A few years ago, I was searching on YouTube and came across some videos about “zero waste” living. It wasn’t an idea I’d heard of before, and frankly, it sounded quite ridiculous that people could live without producing any plastic waste at all. Nonetheless, the idea stuck with me, and I slowly started to reduce the number of plastic bottles and takeaway coffee cups I was using. By November 2017, I was pretty committed to my plastic-free lifestyle and was looking for a replacement for some of the less obvious offenders — one of which was my makeup routine.
After hours of research, it became clear that the no-plastic makeup offerings were non-existent outside of the U.S. and Australia, and even then, they were limited. There was absolutely nothing of the sort based in Europe, and the cost of shipping halfway across the world seemed (to me) to cancel out any environmental benefits of the makeup being plastic-free. I resorted to making my own and, surprisingly, I was actually pretty good at it!
One of the additional things I learned from my research was that lots of other people were looking for Europe-based plastic-free makeup, just like I was. This seemed like the ideal way to make some extra income to supplement my student loans. After getting all the necessary safety certificates and stocking up on supplies, I made up some items and listed them on Etsy. I had no experience in business and basically no idea what I was doing. But despite my lack of knowledge and that I was working off nothing but an idea, in mid-November 2017, LunaZeroWaste was created.
Like with many business ideas, my startup costs weren’t exactly negligible. My costs for setting up LunaZeroWaste came to a total of £913.53 ($1,275.97). £513.53 ($717.27) of this was on materials and ingredients, a cost that is recurring every month, and £400 ($558.70) was spent on the safety testing certificates. The safety tests are a one-off expense; however, every time I add a new product to my range, it costs an additional fee, usually around £150 ($209.51) per product. In that first month, I made £222.12 ($310.25) in sales — while this was nowhere near close to covering my startup costs, I knew that it would be almost impossible for any business to be profitable within only weeks of opening. The fact that I had sold items within hours of listing them is remarkable by Etsy standards alone, and I knew that my idea was good and my products would be successful. In December, I spent £581.90 ($812.77) (mostly on ingredients and postage costs) and had £664.53 ($928.18) in sales, meaning I was starting to edge my way into making a profit on my sales. My figures for January were £550.82 ($769.36) in expenses and £1,069.96 ($1,493.31) in sales, netting me £519.14 ($724.55).
To finance the costs of setting up my business, I used some savings that I had along with part of my student loan payment — while my loan was intended to cover living costs, it meant that I could pay the business startup costs right away, without many more months saving. However, this has also meant several months of careful budgeting in order to build my savings back up (helped by my use of the app Moneybox, which has helped me to make small additions to my savings to meet my goals more quickly).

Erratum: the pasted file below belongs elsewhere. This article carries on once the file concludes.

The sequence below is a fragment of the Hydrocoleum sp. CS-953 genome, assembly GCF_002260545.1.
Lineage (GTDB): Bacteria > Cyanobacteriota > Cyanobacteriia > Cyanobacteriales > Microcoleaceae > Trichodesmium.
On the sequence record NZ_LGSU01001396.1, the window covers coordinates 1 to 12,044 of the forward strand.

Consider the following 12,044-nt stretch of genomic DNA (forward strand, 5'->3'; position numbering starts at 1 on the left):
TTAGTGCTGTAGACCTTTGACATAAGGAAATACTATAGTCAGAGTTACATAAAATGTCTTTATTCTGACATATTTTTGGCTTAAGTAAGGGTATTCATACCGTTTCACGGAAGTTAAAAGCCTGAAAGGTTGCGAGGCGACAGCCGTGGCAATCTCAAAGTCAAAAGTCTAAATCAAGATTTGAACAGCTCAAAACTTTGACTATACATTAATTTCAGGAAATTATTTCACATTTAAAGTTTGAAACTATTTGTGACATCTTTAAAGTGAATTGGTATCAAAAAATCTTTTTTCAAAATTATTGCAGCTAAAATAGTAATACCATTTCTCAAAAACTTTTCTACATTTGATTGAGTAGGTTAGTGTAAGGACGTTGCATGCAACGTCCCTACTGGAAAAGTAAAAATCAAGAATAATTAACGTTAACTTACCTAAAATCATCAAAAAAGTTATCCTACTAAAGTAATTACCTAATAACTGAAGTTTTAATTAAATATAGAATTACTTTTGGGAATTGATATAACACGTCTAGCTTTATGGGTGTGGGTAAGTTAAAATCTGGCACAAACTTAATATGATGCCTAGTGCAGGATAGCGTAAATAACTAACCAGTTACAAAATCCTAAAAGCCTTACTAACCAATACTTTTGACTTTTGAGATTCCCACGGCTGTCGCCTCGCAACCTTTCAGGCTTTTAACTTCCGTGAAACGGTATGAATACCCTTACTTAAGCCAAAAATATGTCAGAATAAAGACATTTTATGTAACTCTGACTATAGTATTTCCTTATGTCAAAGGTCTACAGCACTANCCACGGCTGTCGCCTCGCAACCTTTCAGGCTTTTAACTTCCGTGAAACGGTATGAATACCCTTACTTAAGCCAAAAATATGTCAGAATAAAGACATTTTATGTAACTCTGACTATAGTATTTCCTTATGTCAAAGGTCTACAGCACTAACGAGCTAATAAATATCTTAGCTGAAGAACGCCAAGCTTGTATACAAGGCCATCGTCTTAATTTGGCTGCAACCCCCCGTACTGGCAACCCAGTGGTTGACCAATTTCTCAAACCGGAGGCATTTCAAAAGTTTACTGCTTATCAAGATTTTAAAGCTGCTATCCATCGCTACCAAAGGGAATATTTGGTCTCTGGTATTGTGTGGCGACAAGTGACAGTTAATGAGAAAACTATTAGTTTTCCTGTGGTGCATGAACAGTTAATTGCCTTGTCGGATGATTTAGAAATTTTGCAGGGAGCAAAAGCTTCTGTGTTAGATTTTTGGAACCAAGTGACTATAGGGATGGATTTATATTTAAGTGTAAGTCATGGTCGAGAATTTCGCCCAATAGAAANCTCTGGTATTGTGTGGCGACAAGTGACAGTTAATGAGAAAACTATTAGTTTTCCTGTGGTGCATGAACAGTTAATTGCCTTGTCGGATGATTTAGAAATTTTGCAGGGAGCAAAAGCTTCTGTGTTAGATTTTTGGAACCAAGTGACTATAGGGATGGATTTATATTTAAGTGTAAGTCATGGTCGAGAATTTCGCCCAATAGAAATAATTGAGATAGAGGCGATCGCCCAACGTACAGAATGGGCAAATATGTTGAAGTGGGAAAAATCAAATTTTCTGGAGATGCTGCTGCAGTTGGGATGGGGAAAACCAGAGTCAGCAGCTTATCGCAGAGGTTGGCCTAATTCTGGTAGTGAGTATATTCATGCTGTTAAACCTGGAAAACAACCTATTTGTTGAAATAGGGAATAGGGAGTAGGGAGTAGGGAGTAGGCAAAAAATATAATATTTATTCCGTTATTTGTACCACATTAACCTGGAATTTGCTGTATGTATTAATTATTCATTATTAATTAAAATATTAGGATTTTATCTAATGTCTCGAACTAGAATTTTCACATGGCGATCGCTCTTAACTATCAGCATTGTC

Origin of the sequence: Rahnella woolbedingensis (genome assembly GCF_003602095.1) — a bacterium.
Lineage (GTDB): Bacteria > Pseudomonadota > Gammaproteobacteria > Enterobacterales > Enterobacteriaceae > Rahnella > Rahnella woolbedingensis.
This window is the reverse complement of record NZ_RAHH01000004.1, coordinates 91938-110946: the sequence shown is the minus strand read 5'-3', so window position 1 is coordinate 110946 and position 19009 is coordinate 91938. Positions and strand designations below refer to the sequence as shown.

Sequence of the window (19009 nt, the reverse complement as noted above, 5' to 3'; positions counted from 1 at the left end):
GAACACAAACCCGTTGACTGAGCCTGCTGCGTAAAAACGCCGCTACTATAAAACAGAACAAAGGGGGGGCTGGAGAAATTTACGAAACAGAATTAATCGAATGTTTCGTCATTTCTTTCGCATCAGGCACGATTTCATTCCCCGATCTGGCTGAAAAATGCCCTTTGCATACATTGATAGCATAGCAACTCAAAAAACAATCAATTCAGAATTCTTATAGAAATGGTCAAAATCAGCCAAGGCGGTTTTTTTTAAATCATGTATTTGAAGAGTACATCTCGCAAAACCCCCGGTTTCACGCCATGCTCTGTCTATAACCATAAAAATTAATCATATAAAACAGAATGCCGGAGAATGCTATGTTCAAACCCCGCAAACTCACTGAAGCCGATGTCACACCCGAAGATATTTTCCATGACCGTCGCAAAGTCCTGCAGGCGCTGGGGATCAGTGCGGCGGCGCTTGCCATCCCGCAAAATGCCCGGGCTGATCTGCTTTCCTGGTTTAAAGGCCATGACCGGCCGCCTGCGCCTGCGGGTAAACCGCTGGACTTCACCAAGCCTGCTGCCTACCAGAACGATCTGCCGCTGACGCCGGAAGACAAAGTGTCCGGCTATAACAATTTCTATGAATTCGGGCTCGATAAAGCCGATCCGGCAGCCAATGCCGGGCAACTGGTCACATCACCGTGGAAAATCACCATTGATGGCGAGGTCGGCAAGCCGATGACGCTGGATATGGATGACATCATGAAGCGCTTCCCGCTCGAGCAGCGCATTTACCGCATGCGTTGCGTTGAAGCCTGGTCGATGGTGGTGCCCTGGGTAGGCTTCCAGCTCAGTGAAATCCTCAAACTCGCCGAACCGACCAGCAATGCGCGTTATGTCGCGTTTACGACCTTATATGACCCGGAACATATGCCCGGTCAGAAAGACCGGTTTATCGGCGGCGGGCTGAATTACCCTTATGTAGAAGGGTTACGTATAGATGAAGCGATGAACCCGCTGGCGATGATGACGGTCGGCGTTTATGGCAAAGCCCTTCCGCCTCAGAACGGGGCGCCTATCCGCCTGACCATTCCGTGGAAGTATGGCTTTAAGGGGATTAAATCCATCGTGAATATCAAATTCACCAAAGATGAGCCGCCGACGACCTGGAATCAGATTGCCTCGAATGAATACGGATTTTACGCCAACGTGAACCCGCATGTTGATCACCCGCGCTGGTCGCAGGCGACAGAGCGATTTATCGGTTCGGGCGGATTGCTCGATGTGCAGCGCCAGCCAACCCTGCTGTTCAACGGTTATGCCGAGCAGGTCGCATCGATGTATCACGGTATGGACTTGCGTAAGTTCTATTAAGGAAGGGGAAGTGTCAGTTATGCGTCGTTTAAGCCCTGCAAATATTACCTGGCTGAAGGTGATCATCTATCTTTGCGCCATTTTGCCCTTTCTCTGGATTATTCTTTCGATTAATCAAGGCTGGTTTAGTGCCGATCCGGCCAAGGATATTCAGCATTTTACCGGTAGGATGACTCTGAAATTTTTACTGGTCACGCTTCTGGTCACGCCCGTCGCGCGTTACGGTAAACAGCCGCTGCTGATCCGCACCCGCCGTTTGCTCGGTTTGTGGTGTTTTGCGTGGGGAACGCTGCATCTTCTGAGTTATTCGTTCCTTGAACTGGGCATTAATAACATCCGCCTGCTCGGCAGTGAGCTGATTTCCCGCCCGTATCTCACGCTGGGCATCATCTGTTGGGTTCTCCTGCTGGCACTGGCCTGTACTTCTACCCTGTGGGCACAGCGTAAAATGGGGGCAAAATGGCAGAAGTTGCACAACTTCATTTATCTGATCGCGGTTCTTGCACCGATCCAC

By working hard on my Instagram to market my products and creating links with some amazing bloggers and YouTubers, I managed to develop a stable side income. My first month significantly in profit was January 2018 (two months after opening), where I made around £500 after expenses.
In February, I have chosen to focus on wholesale and in-person orders. I have built relationships with some amazing independent retailers as far away as Australia, and hopefully, these wholesale orders will continue in the future. I have also taken out a stall at a local artisan market where I hope to connect with local retailers as well as introduce my products to a whole new section of customers. My profits for February are on track to double those from January, which is amazing.
By June 2018, I will have completed my teacher training year, and I hope to have some time to work on my business full-time to see if it is viable in the long term (I currently believe it will be). I am lucky that if it doesn’t work out, I will always have my career in teaching, which I also love, and that the months I have to work on growing will be my long summer holiday anyway. My next steps are to find someone who can mentor my business either in person or online, as I have basically zero real business knowledge, and to keep working on my relationship with customers and retailers to help my business grow into the success I know it can be.
Starting your own business is scary and uncertain. I still don’t know if mine will work out in the long term, but I hope that it will. I know that it is something I love doing, and although it may mean an extension of my student-style budget in the first few months or years, I ultimately feel like it is worth it for the amazing feeling of having created something that is entirely my own.
Elisha is currently studying to be a History Teacher at the University of Oxford, but is originally from Macclesfield, UK. She recently set up her Zero Waste cosmetics business, LunaZeroWaste and can be found on Instagram at @lunazerowastemakeup.
Image via Unsplash